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november 2015

Opalescent pools shimmer beneath Santorini

With its bright blue waters and dramatic cliffside villas, Santorini, Greece, is an idyllic vacation destination, but lurking beneath the Aegean waves lay the remains of one of the most active volcanoes in human history. Because of its eruptive past and proximity to population centers, the Santorini Caldera is closely monitored, but a recent expedition revealed something never before seen there or anywhere else: shimmering opalescent pools of carbon dioxide sequestered on the seafloor.
 
15 Nov 2015

Red Planet Roundup: November 2015

With two rovers patrolling the surface of Mars, five spacecraft orbiting above it, and scientists here on Earth studying the Red Planet from afar, new findings are announced often. Here are a few of the latest updates.
 
14 Nov 2015

Geologic Column: Thanksgiving's unsung hero

Thanksgiving as we know it in America today has only been celebrated since President Lincoln declared it a national holiday in 1863, thanks to the entreaties of Sarah Josepha Hale, an influential writer and editor.

13 Nov 2015

Comment: Remarkable geology sets new Berryessa Snow Mountain National Monument apart

In the Coast Ranges west of Sacramento, Calif., lies a wilderness of steep-sided canyons, mountainous terrain, rich biological diversity, and cultural and historical significance. But it’s the geology of this region that makes it worthy of designation as a national monument.

12 Nov 2015

Bite marks offer best evidence yet of T. rex cannibalism

Tyrannosaurs were not the most discerning of carnivores. In addition to dining on other dinosaurs, like Triceratops and duck-billed hadrosaurs, it appears the fearsome apex predators weren’t averse to making a meal of their own kind. A series of deep bite marks on a 66-million-year-old leg bone uncovered recently in eastern Wyoming may be the best evidence yet of Tyrannosaurus rex cannibalism.

10 Nov 2015

Ice sheet has had lasting effect on European earthquakes

“Modern Germany is not known for its earthquakes,” says Christian Brandes, a geoscientist at the University of Hannover in Germany. The country, after all, is in the middle of a tectonic plate, he says, away from any plate boundaries or other features that would cause tectonic strain to build up in underground faults.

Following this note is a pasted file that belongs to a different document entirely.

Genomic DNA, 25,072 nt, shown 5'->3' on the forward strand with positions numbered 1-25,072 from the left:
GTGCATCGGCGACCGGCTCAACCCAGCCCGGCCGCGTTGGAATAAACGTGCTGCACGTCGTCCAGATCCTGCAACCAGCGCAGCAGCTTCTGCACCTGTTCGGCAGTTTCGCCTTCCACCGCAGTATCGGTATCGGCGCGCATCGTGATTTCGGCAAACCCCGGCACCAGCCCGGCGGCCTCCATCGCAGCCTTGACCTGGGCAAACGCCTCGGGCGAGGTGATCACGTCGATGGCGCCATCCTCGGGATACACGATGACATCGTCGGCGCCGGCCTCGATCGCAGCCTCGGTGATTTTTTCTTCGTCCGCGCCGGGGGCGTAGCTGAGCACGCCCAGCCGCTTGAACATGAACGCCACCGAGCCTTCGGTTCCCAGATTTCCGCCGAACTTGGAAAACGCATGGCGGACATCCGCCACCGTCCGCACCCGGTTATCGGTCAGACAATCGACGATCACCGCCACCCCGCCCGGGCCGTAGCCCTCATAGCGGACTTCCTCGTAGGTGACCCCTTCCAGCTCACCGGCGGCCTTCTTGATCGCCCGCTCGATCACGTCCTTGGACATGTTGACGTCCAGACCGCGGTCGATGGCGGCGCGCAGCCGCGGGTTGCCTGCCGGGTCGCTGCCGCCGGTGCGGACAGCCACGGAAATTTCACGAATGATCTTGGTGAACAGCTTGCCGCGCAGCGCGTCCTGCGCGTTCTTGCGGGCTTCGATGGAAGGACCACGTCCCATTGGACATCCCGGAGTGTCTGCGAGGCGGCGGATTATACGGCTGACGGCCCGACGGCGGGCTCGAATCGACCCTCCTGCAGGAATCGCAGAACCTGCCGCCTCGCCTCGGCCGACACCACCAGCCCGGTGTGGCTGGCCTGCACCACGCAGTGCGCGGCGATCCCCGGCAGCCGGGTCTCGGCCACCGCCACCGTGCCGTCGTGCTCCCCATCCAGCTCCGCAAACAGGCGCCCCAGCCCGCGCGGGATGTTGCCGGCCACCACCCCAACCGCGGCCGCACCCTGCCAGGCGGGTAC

10 Nov 2015

Wormholes may limit landslides

When Emma Harrison, a graduate student at the University of Pennsylvania, began digging trenches in the Luquillos Mountains of Puerto Rico to study how the soil mantle responds to rapid changes in erosion, she couldn’t help but notice that the thick soils were chock-full of wriggling worms. Intrigued by the worms’ abundance and prodigious activity at her field site, Harrison wondered whether their presence could be influencing weathering and erosion in the Luquillos. 

09 Nov 2015

Isotopes could reveal ancient American turquoise trade

For centuries before the arrival of Europeans, turquoise was prized among pre-Hispanic cultures of North America. Caches of the distinctive, creamy-blue-green mineral have been unearthed in crypts and other ritually significant structures in what are now the southwestern United States and northern Mexico. Farther south, in Mesoamerica, archaeologists have found elaborate mosaic masks and ornamentation made of turquoise pieces. Despite multiple anthropological and historical hints, identifying where the turquoise used by different civilizations came from has proven difficult. But in a recent study, scientists have described a geochemical fingerprinting technique that may help parse the geographic origins of turquoise specimens and illuminate trade routes in ancient America.
 
09 Nov 2015

Marine microorganisms drive summer clouds over Southern Ocean

The Southern Ocean surrounding Antarctica is home to some of the most pristine air anywhere on Earth. And yet it’s also one of the cloudiest places on the planet, a seeming contradiction because water droplets require particulate matter in the air to condense into clouds. Now, a study looking at cloud droplet concentrations over the Southern Ocean is giving scientists a clearer understanding of the role played by marine microorganisms in cloud formation and climate.
 
06 Nov 2015

Fossil fuels diluting atmospheric radiocarbon

Radioactive carbon-14, or radiocarbon, is used to date fossils and artifacts and study ecosystems, as well as to solve crimes and run medical tests. But these applications could be in jeopardy, according to new research illustrating how atmospheric radiocarbon will be diluted by fossil fuel emissions in the coming century.  
 
05 Nov 2015

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